"Oh, so like, Joliet?" That was as far as the map was unfolded.
I took a deep breath to grasp what shreds of my temper were left. I unfolded the map the rest of the way, to show the lower THREE-FOURTHS of the state. I pointed at Springfield. "No, not Joliet. SOUTH."
His jaw dropped. He stared at the map as if it were a piece of alien technology. And I swear to you by all that is holy, the next words out of his mouth were, "HOW did you get up HERE?"
"Interstate... Fifty... Five."
Stupid people would be so funny, if I didn't have to interact with them.
And that young man can vote...

Justice at Last

The wheels of Justice can move exceedingly slow sometimes in IL - George Ryan, for example. He was in office HOW long ago? And I was certain that in the case of Chicago's Own, a.k.a. The Gubernatorial Flyboy, a.k.a. Rod Blagojevich, he would be loooooong gone by the time anyone moved a finger against him. I mean, it's the Chicago political machine, know what I mean? And we all know how THAT works, puh-lease. Better chance of finding Bin Laden, right? I mean, he got elected not once, but TWICE. I can understand one mistake, but TWICE? After the FIRST four years of flying his lazy backside back and forth from Chicago because he couldn't be bothered to call U-Haul (or didn't think we down-state hicks had indoor plumbing - or like the gas station clerk from whom I once asked directions in Chicago, he didn't have a clue where Springfield WAS or that I-55 goes right there - or maybe he didn't know that Chicago's not the capital - the reasons Springfielders have posited as to why he didn't move here are multitudinous, as have been the jokes on the subject).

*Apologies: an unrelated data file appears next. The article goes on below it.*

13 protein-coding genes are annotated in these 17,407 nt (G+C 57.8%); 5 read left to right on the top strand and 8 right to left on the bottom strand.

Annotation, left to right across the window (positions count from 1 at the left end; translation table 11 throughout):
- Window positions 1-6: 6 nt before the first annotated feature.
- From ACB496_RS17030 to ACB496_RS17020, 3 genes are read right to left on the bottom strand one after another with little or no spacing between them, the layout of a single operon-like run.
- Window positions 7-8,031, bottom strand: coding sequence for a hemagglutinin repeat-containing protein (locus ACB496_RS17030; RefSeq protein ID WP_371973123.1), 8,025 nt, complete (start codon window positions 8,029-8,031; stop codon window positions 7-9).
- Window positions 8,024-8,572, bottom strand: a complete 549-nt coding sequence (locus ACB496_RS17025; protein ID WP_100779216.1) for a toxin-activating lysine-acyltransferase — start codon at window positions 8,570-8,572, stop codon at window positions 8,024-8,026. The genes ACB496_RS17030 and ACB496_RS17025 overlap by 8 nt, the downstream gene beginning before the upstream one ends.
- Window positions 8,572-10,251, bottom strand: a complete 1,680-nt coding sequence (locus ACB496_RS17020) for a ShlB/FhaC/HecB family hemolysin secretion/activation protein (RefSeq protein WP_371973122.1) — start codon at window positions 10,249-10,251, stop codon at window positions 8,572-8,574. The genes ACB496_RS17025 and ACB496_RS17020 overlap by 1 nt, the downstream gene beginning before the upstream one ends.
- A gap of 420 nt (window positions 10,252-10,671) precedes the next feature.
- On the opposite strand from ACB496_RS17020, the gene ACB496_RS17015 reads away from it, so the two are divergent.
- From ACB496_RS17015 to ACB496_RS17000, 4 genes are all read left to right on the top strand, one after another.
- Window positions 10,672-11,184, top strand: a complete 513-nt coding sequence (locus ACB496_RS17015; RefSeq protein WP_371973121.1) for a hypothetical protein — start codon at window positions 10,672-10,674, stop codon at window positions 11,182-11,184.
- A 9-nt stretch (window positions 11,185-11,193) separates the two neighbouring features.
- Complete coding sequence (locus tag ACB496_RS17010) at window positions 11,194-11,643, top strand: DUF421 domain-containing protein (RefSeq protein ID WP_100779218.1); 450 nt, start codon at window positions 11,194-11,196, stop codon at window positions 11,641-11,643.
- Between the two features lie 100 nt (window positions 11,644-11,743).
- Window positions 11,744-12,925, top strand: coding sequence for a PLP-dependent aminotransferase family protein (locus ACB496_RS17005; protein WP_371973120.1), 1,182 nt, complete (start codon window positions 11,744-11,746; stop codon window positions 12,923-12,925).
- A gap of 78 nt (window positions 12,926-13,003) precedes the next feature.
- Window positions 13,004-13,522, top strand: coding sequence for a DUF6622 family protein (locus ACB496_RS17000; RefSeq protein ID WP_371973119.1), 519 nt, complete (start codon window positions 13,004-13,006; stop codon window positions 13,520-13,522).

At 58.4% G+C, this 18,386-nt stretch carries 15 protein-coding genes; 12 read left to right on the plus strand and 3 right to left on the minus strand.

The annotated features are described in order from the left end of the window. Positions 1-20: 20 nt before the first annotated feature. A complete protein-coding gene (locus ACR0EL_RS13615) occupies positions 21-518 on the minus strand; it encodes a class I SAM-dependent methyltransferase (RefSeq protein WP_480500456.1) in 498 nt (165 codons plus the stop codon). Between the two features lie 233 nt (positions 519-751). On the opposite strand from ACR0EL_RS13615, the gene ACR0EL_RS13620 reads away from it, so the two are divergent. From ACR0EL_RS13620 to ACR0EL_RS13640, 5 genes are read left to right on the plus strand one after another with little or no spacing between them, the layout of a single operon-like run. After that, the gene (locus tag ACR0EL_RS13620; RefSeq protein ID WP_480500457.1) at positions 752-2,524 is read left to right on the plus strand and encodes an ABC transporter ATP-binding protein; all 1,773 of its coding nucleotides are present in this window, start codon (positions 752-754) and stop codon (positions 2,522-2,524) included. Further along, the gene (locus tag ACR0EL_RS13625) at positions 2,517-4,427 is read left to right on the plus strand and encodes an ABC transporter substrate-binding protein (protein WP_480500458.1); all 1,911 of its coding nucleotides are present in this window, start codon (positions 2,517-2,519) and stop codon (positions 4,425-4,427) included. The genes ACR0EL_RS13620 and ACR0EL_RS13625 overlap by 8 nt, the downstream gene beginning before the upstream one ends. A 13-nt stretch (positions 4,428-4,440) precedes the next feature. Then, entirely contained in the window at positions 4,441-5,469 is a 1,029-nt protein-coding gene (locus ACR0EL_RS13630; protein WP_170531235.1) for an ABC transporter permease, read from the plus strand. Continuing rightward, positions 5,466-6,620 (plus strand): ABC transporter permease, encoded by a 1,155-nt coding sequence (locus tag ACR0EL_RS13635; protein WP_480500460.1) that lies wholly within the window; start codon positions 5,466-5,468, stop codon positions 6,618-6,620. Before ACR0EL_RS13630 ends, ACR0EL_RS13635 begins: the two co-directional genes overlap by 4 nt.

nd today, thank you so much, I was proved wrong. There IS justice in the world, even in Chicago. I was walking through Dollar General buying toddler-proof ornaments (the Kittyboy's broken two already), and heard something over the radio about "the governor's arrest". I thought, "What governor? What state?" and blanked on it until the next news break, when the announcer very clearly stated that OUR governor was behind bars. I actually started dancing right there in the store. I couldn't believe it. It was like Christmas morning with a Jag in the driveway. It was AWESOME.
We even watched the press conference at 11, which taught us something very interesting. Our esteemed governor has TWO very bad habits. His first is using his office for personal gain wherever humanly possible. His second is swearing like a sailor. The official running the press conference was reading excerpts from the wire-tap transcripts, and I don't think there was a single quote he was able to repeat in its entirety. "The governor then replied, 'Bleep them, if they won't bleeping do it, I don't bleeping care.'" This is how he routinely spoke to his subordinates, colleagues, and even donors? A governorship, you can buy - class, you can't.